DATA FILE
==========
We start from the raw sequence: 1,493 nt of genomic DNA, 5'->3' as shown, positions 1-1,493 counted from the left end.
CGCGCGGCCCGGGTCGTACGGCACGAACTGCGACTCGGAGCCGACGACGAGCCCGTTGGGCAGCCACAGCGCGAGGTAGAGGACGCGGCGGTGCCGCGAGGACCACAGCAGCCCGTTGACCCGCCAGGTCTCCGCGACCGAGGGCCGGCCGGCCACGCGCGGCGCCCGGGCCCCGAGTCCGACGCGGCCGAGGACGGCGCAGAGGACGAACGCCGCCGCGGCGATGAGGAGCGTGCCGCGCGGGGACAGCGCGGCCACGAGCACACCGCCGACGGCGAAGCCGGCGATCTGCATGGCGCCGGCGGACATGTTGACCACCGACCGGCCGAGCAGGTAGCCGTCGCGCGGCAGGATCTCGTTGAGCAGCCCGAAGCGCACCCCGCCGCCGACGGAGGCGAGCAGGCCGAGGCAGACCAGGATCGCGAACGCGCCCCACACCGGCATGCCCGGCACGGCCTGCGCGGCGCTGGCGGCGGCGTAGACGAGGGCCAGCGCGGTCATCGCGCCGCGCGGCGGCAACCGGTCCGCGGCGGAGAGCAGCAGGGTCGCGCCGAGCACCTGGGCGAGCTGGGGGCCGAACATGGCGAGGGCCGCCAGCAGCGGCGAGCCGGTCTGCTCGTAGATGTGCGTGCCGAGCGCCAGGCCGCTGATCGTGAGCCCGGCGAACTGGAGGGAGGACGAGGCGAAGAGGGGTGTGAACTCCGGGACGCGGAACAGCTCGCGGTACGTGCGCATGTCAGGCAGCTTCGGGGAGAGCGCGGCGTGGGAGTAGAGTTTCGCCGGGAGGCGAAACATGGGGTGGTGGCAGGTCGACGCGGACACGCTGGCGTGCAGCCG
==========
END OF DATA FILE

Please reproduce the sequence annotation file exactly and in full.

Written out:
We start from the raw sequence: 1,493 nt of genomic DNA, 5'->3' as shown, positions 1-1,493 counted from the left end.
CGCGCGGCCCGGGTCGTACGGCACGAACTGCGACTCGGAGCCGACGACGAGCCCGTTGGGCAGCCACAGCGCGAGGTAGAGGACGCGGCGGTGCCGCGAGGACCACAGCAGCCCGTTGACCCGCCAGGTCTCCGCGACCGAGGGCCGGCCGGCCACGCGCGGCGCCCGGGCCCCGAGTCCGACGCGGCCGAGGACGGCGCAGAGGACGAACGCCGCCGCGGCGATGAGGAGCGTGCCGCGCGGGGACAGCGCGGCCACGAGCACACCGCCGACGGCGAAGCCGGCGATCTGCATGGCGCCGGCGGACATGTTGACCACCGACCGGCCGAGCAGGTAGCCGTCGCGCGGCAGGATCTCGTTGAGCAGCCCGAAGCGCACCCCGCCGCCGACGGAGGCGAGCAGGCCGAGGCAGACCAGGATCGCGAACGCGCCCCACACCGGCATGCCCGGCACGGCCTGCGCGGCGCTGGCGGCGGCGTAGACGAGGGCCAGCGCGGTCATCGCGCCGCGCGGCGGCAACCGGTCCGCGGCGGAGAGCAGCAGGGTCGCGCCGAGCACCTGGGCGAGCTGGGGGCCGAACATGGCGAGGGCCGCCAGCAGCGGCGAGCCGGTCTGCTCGTAGATGTGCGTGCCGAGCGCCAGGCCGCTGATCGTGAGCCCGGCGAACTGGAGGGAGGACGAGGCGAAGAGGGGTGTGAACTCCGGGACGCGGAACAGCTCGCGGTACGTGCGCATGTCAGGCAGCTTCGGGGAGAGCGCGGCGTGGGAGTAGAGTTTCGCCGGGAGGCGAAACATGGGGTGGTGGCAGGTCGACGCGGACACGCTGGCGTGCAGCCG